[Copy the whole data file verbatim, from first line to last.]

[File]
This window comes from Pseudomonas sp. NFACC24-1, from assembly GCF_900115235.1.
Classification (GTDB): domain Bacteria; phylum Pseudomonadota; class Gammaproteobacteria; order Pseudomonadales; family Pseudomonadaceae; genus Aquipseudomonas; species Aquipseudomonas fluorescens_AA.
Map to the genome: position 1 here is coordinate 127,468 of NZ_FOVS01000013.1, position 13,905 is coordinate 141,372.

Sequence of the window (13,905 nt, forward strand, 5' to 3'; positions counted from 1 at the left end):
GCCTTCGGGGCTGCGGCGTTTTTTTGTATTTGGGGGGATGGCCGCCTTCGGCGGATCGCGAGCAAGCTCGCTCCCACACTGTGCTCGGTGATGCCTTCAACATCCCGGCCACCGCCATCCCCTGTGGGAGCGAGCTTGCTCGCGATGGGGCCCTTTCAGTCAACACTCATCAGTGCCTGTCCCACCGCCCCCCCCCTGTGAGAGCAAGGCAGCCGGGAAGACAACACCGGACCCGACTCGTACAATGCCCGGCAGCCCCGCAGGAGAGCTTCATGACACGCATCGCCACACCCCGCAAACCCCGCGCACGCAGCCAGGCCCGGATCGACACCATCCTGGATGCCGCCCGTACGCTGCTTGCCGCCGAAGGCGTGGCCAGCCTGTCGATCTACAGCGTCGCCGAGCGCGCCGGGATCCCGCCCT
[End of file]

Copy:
This window comes from Pseudomonas sp. NFACC24-1, from assembly GCF_900115235.1.
Classification (GTDB): domain Bacteria; phylum Pseudomonadota; class Gammaproteobacteria; order Pseudomonadales; family Pseudomonadaceae; genus Aquipseudomonas; species Aquipseudomonas fluorescens_AA.
Map to the genome: position 1 here is coordinate 127,468 of NZ_FOVS01000013.1, position 13,905 is coordinate 141,372.

Sequence of the window (13,905 nt, forward strand, 5' to 3'; positions counted from 1 at the left end):
GCCTTCGGGGCTGCGGCGTTTTTTTGTATTTGGGGGGATGGCCGCCTTCGGCGGATCGCGAGCAAGCTCGCTCCCACACTGTGCTCGGTGATGCCTTCAACATCCCGGCCACCGCCATCCCCTGTGGGAGCGAGCTTGCTCGCGATGGGGCCCTTTCAGTCAACACTCATCAGTGCCTGTCCCACCGCCCCCCCCCTGTGAGAGCAAGGCAGCCGGGAAGACAACACCGGACCCGACTCGTACAATGCCCGGCAGCCCCGCAGGAGAGCTTCATGACACGCATCGCCACACCCCGCAAACCCCGCGCACGCAGCCAGGCCCGGATCGACACCATCCTGGATGCCGCCCGTACGCTGCTTGCCGCCGAAGGCGTGGCCAGCCTGTCGATCTACAGCGTCGCCGAGCGCGCCGGGATCCCGCCCT